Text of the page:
MORRISTOWN, Ind. — A small Shelby County community has become closer than ever as they support a local teenager who is fighting leukemia.
Morristown loves its basketball and one player on the high school basketball team needs the community's support more than ever.
In a town known for its yellow school colors, you'll notice a whole lot of orange. Orange ribbons are everywhere, supporting Quinton Batton, a star on the court for the Morristown Yellow Jackets.
"The diagnosis that they thought it was was fatal. So when we get the phone call that it was just leukemia, it's a whole lot better than being fatal," said Quinton's mother, Deena. "We have a name, we have something to fight against and it's a whole lot better than what we thought it was initially."
The school day goes on without the classmate they call "Q" while he's in the hospital, but you can see and feel Quinton's presence throughout the hallways. Basketball is taking a backseat to real life.
"I believe it put into perspective how quickly things can change and just to take it one day at a time and to make the most of it," said Nick Stidham, one of Quinton's teammates on the Yellow Jackets basketball team.
Neighboring schools are now supporting the #QStrong movement, as well. Shelbyville's football team recently wore wristbands with Batton's #33 on them. At Friday night's football game between New Palestine and Greenfield-Central, rival fans wore orange instead of their traditional school colors to show support. The New Pal cheerleaders wore orange "Q Strong" t-shirts at the game.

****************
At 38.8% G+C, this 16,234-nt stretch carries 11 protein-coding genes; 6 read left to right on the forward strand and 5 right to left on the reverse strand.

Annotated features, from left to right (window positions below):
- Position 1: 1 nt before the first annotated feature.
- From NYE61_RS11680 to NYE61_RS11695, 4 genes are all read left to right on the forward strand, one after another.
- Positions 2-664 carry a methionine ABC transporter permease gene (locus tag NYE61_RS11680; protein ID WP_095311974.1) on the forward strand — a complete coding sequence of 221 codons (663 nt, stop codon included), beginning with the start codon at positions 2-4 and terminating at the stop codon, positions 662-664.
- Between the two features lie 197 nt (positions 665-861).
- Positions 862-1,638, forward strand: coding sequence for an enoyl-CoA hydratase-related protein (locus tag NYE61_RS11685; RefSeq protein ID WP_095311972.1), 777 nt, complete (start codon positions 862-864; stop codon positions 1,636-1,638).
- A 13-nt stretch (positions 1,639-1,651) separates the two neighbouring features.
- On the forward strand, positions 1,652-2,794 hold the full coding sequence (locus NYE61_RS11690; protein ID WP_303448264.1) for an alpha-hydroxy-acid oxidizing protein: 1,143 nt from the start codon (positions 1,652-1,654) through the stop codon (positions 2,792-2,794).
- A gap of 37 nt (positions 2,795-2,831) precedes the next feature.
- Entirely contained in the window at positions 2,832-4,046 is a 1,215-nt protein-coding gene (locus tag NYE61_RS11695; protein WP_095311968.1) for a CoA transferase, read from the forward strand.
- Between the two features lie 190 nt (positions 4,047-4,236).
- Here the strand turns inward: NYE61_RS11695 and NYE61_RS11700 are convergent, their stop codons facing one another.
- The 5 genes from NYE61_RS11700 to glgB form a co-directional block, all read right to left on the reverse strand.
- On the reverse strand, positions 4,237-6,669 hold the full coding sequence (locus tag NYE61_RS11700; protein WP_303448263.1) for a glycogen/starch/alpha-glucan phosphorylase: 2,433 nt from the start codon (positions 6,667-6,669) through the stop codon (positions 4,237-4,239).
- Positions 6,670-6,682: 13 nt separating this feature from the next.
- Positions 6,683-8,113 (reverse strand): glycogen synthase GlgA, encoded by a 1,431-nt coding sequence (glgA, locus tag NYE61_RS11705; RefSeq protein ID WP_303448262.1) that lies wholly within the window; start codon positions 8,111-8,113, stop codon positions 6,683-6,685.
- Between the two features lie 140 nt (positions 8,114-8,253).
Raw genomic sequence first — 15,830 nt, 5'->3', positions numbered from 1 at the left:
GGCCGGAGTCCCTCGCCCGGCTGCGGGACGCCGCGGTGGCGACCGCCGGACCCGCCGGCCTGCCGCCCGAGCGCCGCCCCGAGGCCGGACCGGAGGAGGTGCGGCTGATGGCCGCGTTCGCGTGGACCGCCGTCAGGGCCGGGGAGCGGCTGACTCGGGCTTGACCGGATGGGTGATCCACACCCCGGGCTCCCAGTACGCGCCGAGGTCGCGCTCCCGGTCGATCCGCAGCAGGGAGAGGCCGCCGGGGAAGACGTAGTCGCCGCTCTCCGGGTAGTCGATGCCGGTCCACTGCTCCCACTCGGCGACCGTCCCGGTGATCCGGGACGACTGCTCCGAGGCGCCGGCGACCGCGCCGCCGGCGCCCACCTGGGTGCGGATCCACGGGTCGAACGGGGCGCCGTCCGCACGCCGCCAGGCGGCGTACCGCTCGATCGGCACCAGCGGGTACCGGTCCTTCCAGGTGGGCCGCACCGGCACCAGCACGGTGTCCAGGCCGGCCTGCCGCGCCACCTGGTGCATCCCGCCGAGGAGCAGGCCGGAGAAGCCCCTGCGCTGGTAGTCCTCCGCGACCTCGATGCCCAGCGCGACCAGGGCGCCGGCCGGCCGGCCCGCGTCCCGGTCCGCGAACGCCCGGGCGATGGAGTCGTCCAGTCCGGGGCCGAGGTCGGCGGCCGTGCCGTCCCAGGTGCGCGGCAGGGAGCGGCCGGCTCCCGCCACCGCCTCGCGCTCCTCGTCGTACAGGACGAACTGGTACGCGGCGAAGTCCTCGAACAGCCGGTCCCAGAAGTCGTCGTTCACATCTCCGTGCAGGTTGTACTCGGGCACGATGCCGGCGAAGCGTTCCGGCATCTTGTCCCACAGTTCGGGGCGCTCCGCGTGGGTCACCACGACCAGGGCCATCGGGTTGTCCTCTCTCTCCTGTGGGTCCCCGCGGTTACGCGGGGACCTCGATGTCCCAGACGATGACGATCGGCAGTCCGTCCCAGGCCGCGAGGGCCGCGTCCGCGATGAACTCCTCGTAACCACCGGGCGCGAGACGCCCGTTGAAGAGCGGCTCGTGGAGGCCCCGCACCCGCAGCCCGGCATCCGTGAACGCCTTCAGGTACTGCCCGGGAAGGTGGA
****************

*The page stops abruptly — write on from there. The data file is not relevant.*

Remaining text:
"It's still just a community of love. We talk about how God's brought all these people into our lives at different points. They're not maybe blood relatives, but they're family," Deena Batton said.
One extended family supporting their own. Quinton will miss his senior season of basketball, but his coach still has high expectations for his star player.
"I texted him the other day and said, 'You're not done with this. You're still the captain on this team,'" said Morristown head coach Collin McCatt. "I know he's going to leave in not exactly the way he thought he was this year, it's going to look different, but you're still the leader, you're still the captain of this team and I still expect pretty big contributions from you."
Quinton's fight is just beginning. His family is leaning on their faith and friends.
"The first night we were in the hospital, he said, 'Mom, I think I've known that something's been wrong with me and I just didn't know how to say what it was,'" his mother said. "He's probably been braver than we have through the whole thing. He's courageous, he doesn't bat an eye when it's time for chemo, he gets up and he's just ready to move on to the next step. So I think that makes him pretty special."
The next time you see the color orange, think of Quinton Batton, the basketball player that's bringing a community together without even making a basket.